I took a vacation from the blog to avoid interrupting Tim’s blogging spree (see 1 2 3 4), but now that things have settled down I figured it’s time to contribute a post. I have recently taken over from Yiling Chen as the editor of SIGecom Exchanges (the glamorous official title is “editor-in-chief”, but there is only one other editor—the puzzle editor). Exchanges has been published since 2000, and initially mainly included technical papers. A quick perusal of issue 1.1 finds two (out of four) papers that actually have “electronic commerce” in their titles, alongside all-time classics such as “Dynamic Modification of XML Documents: External Application Invocation from XML“. (My sarcasm shouldn’t be interpreted as criticism, naturally the focus of Exchanges has evolved over time together with the community.)
When Vince Conitzer took over as editor-in-chief in 2007, he completely overhauled Exchanges. Since then, Exchanges has been a sort of journal-newsletter hybrid (journewsletter?). Almost all articles are invited letters, which are seen as “advertisements” of full research papers that have been (or will be) published elsewhere. Previous issues have also occasionally included announcements of upcoming conferences and books. This format has been quite successful, at least judging by the willingness of many prominent researchers to contribute letters.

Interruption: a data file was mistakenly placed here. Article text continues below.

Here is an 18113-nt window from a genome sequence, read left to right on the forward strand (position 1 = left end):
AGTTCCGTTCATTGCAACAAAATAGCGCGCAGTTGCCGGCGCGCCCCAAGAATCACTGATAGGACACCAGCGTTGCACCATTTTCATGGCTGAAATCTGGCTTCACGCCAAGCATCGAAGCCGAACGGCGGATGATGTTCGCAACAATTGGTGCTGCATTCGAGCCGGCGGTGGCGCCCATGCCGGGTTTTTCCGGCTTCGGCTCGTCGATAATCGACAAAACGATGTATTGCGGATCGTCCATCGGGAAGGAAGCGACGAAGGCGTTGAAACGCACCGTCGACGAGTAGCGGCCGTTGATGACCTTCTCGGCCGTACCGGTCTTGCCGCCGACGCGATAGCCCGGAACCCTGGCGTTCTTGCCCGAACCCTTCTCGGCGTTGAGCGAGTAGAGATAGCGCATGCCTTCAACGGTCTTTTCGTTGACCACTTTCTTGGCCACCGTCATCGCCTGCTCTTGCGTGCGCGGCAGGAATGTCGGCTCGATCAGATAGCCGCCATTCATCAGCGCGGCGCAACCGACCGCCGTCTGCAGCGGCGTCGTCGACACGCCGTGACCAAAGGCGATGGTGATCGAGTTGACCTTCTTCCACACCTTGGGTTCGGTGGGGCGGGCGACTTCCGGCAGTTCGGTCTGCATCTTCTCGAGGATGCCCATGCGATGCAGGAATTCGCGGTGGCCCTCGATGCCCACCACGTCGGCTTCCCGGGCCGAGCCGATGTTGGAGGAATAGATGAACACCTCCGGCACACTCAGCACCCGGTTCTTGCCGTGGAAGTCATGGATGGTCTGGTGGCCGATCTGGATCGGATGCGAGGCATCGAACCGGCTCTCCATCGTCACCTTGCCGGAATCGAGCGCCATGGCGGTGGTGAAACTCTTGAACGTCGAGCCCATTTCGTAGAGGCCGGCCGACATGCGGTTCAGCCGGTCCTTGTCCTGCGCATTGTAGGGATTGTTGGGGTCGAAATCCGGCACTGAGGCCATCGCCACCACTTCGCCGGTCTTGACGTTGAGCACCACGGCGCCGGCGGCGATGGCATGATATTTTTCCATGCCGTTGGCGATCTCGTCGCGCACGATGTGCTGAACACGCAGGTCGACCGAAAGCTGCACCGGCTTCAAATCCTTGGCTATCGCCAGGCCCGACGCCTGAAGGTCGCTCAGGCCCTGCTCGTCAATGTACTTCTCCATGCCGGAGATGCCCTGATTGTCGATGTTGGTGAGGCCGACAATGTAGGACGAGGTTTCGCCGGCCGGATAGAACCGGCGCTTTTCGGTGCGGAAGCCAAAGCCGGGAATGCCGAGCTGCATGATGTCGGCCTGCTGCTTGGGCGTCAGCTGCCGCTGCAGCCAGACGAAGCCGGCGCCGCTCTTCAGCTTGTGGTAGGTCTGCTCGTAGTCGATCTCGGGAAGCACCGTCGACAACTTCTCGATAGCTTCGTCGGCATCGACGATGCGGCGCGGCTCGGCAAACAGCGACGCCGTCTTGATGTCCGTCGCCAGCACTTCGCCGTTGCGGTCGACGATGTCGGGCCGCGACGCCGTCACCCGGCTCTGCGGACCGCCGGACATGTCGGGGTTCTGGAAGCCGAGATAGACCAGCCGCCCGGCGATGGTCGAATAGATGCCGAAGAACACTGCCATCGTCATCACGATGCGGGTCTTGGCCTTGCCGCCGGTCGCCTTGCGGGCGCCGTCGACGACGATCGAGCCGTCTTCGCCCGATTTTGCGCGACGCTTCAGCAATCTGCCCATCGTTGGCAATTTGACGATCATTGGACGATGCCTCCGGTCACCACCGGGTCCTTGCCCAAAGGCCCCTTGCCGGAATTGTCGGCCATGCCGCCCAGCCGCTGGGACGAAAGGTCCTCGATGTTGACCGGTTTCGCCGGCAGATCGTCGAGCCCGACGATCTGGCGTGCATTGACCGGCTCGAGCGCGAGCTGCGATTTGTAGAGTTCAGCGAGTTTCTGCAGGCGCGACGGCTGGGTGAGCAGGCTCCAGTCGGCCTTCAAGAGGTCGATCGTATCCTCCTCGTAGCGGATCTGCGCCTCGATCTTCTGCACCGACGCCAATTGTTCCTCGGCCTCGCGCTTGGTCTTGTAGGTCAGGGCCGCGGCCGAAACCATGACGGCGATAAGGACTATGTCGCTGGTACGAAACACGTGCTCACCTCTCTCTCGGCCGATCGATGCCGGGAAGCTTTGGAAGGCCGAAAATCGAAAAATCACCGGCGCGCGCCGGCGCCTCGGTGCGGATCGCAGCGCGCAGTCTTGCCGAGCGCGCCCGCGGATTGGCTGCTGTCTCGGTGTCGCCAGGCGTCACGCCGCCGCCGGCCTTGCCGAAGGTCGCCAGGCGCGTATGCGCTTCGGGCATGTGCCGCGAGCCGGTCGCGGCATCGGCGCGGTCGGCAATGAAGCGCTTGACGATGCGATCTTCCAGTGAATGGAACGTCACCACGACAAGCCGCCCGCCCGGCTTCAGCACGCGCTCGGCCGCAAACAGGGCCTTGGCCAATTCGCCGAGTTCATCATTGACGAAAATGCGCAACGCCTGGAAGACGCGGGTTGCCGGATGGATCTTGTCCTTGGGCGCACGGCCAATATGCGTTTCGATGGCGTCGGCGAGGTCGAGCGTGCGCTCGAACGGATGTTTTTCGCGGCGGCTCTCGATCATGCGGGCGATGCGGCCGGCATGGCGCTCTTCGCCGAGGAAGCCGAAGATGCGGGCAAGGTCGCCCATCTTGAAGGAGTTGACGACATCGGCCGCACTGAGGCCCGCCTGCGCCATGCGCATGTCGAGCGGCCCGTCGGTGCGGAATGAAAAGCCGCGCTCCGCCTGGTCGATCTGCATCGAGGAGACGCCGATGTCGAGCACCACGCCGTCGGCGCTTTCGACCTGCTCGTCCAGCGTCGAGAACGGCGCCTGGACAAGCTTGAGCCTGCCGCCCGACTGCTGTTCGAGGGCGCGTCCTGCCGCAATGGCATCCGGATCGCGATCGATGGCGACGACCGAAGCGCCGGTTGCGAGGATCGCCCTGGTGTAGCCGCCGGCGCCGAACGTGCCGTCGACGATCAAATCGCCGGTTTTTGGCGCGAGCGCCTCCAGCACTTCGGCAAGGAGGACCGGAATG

The next issue of Exchanges, in December 2012, will feature a few small innovations. In addition to the usual letters, the plan is to include one significantly longer article—a survey or a detailed presentation of a research agenda—in each issue; the first will be contributed by Eric Budish. In addition, David Parkes—the chair of SIGecom—will contribute an update about the SIG’s activities (the idea is that it would be nice to receive updates more frequently than once per year, in annual EC business meetings).
Going forward, I am wondering about the future role of Exchanges. In particular, in light of my day job as a blogger, I wonder whether things like conference and book announcements are more timely and visible when they appear on (potentially multiple) blogs. The big advantage of Exchanges is that it encourages contributions from many members of the community rather than a few random bloggers. However, perhaps it would be more interesting to ask (some) contributors to write about a favorite paper by others, rather than their own work? If so, what would be the incentive to do that? What about opinion pieces? Book reviews? More generally, I want to gauge the extent to which people read SIGecom Exchanges today, as I don’t want to fix something that isn’t broken. Do you find Exchanges to be a useful source of information? Which features would you like to see in future issues?